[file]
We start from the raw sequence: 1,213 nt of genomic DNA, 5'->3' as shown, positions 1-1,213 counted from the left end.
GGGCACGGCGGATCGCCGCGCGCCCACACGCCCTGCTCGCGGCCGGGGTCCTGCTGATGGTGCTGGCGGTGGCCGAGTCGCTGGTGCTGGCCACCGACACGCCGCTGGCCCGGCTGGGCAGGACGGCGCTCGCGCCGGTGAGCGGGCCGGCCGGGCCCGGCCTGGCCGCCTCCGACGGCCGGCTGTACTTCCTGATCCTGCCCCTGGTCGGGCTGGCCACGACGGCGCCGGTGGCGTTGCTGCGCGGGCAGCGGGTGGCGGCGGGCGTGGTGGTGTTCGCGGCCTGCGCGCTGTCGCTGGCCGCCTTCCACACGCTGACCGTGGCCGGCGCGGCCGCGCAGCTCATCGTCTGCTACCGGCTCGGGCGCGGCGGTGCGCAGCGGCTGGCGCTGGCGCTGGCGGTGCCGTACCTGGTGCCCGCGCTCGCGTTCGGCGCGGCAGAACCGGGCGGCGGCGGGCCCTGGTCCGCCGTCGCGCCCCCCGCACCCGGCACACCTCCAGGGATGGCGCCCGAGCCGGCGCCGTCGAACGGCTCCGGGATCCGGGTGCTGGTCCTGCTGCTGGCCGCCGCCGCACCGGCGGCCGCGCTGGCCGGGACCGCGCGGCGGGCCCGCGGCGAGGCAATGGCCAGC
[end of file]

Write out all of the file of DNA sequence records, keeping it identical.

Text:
We start from the raw sequence: 1,213 nt of genomic DNA, 5'->3' as shown, positions 1-1,213 counted from the left end.
GGGCACGGCGGATCGCCGCGCGCCCACACGCCCTGCTCGCGGCCGGGGTCCTGCTGATGGTGCTGGCGGTGGCCGAGTCGCTGGTGCTGGCCACCGACACGCCGCTGGCCCGGCTGGGCAGGACGGCGCTCGCGCCGGTGAGCGGGCCGGCCGGGCCCGGCCTGGCCGCCTCCGACGGCCGGCTGTACTTCCTGATCCTGCCCCTGGTCGGGCTGGCCACGACGGCGCCGGTGGCGTTGCTGCGCGGGCAGCGGGTGGCGGCGGGCGTGGTGGTGTTCGCGGCCTGCGCGCTGTCGCTGGCCGCCTTCCACACGCTGACCGTGGCCGGCGCGGCCGCGCAGCTCATCGTCTGCTACCGGCTCGGGCGCGGCGGTGCGCAGCGGCTGGCGCTGGCGCTGGCGGTGCCGTACCTGGTGCCCGCGCTCGCGTTCGGCGCGGCAGAACCGGGCGGCGGCGGGCCCTGGTCCGCCGTCGCGCCCCCCGCACCCGGCACACCTCCAGGGATGGCGCCCGAGCCGGCGCCGTCGAACGGCTCCGGGATCCGGGTGCTGGTCCTGCTGCTGGCCGCCGCCGCACCGGCGGCCGCGCTGGCCGGGACCGCGCGGCGGGCCCGCGGCGAGGCAATGGCCAGC